When the investment into skilled trades is parallelled with vital infrastructure investment, it becomes clear that the government understands the path forward in this difficult period for our economy. The government understands that the infrastructure issue is vital in every community, not just for gainful employment and economic reasons but for the very safety of the people who cross the bridges, drive on our roads and drink from our water systems.
By 2014, the government will have invested a record $33 billion into infrastructure. Various large scale projects have already been announced as priority projects and more will be identified in the coming weeks and months. Canadians, especially our men and women in the skilled labour workforce, can rest assured that there will be shovels in the ground for construction projects and money will flow for vital infrastructure interests.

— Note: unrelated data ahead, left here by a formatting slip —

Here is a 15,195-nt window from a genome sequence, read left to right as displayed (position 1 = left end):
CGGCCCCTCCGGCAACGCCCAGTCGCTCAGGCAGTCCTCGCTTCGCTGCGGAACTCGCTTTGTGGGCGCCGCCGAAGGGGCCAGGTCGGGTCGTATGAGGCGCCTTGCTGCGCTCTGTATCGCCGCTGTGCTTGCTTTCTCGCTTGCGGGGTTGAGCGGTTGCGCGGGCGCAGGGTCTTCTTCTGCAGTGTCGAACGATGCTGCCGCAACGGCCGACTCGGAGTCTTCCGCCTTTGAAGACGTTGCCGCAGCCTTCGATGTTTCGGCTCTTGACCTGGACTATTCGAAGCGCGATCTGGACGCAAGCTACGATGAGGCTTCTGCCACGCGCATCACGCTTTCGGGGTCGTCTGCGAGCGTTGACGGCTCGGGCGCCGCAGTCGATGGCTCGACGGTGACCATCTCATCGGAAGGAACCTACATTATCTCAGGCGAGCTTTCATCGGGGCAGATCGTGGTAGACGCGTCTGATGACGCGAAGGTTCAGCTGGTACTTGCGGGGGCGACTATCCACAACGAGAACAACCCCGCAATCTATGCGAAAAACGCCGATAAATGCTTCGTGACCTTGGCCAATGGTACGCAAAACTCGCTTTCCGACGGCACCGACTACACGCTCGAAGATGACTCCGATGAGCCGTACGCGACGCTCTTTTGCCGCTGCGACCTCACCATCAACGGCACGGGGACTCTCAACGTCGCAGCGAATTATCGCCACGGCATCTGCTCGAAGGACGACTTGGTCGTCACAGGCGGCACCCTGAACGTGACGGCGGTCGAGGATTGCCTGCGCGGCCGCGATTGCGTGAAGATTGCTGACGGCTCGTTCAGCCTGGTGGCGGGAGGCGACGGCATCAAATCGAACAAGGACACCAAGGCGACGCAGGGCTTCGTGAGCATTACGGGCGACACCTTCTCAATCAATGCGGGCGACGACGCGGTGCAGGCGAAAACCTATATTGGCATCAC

In order to provide for these various projects and as a form of stimulus, the Government of Canada has and will work constructively with our municipal and provincial partners to approve key projects moving forward.
There is another key segment of our workforce who I refer to as our unsung heroes. These men and women always put their communities and Canadians before themselves. I am speaking about our farming community.